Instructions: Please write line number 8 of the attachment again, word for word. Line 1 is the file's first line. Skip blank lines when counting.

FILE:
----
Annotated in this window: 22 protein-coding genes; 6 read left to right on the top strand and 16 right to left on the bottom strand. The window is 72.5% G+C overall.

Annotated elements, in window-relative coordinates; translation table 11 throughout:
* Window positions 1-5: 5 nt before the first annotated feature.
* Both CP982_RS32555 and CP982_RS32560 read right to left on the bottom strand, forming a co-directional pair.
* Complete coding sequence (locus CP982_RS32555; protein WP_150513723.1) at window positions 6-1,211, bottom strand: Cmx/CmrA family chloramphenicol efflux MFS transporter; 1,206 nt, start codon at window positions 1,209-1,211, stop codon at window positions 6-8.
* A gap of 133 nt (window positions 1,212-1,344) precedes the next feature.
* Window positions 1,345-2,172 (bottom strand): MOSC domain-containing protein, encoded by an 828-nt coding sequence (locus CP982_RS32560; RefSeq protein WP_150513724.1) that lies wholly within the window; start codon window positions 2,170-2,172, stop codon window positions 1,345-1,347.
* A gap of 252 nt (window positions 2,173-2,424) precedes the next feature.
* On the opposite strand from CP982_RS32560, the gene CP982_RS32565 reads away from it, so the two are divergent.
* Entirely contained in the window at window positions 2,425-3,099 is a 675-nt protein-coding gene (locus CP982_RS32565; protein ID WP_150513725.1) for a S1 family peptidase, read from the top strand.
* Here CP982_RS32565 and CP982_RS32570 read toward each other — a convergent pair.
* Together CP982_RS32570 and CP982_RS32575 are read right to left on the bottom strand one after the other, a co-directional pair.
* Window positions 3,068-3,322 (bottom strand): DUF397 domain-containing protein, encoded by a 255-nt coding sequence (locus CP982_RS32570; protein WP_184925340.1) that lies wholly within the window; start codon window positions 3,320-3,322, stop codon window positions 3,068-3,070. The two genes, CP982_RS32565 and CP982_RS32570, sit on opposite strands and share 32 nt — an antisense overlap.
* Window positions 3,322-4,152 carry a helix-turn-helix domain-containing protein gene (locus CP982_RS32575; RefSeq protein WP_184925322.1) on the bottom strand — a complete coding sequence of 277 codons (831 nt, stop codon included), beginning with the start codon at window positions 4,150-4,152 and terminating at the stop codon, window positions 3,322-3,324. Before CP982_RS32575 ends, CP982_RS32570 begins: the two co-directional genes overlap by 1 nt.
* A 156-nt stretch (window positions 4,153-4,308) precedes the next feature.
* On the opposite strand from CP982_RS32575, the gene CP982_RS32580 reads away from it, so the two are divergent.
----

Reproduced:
* A gap of 252 nt (window positions 2,173-2,424) precedes the next feature.